Our History

In 2002, the Victorian Government established the Consumer Utilities Advocacy Centre (CUAC) to provide a consumer voice in Victoria’s newly deregulated energy markets.

As Australia’s only consumer organisation focused specifically on the energy and water, CUAC developed expertise in these sectors, producing in-depth research and evidence-based policy advice on behalf of consumers in policy and regulatory processes. Since inception, CUAC has produced over 320 submissions, administered $1.3 million in grant funding to more than 90 consumer, welfare and environment group projects, and produced 23 in-depth research reports. Some of CUAC’s key highlights are outlined below.


submissions produced

$1.3 million

grant funding to more than 90 consumer, welfare and environment group projects


in-depth reports produced


Read the CUAC Annual Report 2016-17 here.


Leading research
Robust research and policy reports were core to CUAC’s approach to driving change for consumers. CUAC’s landmark 2014 research report Helping Not Hindering: Uncovering Domestic Violence & Utility Debt, was a catalyst for important dialogue within industry, government and the community sector, receiving media coverage and the attention of regulatory bodies. CUAC’s findings were referenced in the Royal Commission into Family Violence: An Opportunity to Promote Change and Reduce Risk.

In 2012, CUAC’s Growing Gaps: Consumer Protections and Energy Re-sellers report identified the issue of exempt-selling networks, a consequence of the rapid growth of inner city high-rise buildings excluding consumers from consumer protections and preventing retail choice. Responding to CUAC’s research and to the growth of exempt selling, the Minister for Energy and Resources announced a review of the Victorian exempt selling framework in early 2015 which is currently underway.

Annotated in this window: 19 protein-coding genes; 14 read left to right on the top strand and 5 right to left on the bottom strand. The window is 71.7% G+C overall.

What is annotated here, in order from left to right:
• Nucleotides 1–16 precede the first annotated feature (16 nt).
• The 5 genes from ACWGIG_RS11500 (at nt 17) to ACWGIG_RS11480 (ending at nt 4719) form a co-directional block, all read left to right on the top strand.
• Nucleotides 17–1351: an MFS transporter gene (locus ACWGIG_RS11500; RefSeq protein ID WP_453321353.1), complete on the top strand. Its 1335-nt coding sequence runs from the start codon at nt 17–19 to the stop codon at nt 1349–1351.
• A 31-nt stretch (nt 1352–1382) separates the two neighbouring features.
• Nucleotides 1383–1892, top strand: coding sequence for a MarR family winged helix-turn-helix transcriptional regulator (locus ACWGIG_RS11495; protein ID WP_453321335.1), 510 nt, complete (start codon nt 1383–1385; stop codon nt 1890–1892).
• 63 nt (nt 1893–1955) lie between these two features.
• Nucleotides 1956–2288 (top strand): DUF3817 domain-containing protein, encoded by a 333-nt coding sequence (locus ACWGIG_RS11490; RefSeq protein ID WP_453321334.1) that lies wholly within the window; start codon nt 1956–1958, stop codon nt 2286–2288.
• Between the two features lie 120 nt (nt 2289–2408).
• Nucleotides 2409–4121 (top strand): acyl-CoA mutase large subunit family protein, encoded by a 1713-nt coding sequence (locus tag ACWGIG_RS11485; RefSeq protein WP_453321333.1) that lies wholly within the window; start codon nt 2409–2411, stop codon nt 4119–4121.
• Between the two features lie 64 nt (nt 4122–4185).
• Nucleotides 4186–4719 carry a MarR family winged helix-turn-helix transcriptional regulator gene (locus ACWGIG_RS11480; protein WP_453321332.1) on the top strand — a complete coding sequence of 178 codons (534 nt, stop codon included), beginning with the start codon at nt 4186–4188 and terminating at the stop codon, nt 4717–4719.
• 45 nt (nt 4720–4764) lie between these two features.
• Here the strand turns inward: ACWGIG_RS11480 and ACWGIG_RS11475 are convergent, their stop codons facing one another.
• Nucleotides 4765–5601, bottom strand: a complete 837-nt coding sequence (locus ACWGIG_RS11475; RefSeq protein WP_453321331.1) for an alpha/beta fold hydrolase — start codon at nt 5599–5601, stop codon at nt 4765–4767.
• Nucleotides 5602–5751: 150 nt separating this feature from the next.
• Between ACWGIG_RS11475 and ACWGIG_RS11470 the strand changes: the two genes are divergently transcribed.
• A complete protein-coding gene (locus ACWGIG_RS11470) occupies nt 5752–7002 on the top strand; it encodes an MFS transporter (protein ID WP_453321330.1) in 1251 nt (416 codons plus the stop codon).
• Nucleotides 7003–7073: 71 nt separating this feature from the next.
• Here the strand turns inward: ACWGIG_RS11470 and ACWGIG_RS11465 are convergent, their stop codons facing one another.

CUAC has also made inroads supporting consumers in retail gas markets, being one of few consumer organisations developing expertise in this area. The 2013 Making the Gas Connection: An Introduction to the Gas Sector for Consumer Organisations report provided a high-level, easily understandable introduction to the gas sector – attracting media attention and further distribution. A second report, Our Gas Challenge: The Role of Gas in Victorian Households, brought together the most current and comprehensive information about Victorian residential use of gas, with a series of policy recommendations to improve outcomes for Victorian gas consumers. The report was widely welcomed, attracting significant media attention from leading news outlets including, ABC news, Channel 7 News, Fairfax Media and News Limited.

Changing policy through advocacy

Door-to-door sales tactics by energy retailers were found in 2011/12 to be having a significant and negative impact on vulnerable consumers. CUAC worked hard during this time to ensure the consumer protections were strengthened to minimise consumer detriment. CUAC advocated on the issue of door-to-door sales, producing a range of submissions and a research report titled Minimising Consumer Detriment from Energy Door-to-Door Sales in 2012 – which evaluated the efficacy of policy approaches to this issue. Drawing attention to the poor outcomes being experienced by consumers and the potential policy and regulatory responses was a key feature of CUAC’s work. And, following ACCC legal action between 2012-2015, Origin Energy, EnergyAustralia and AGL ceased door-to-door marketing of retail energy products.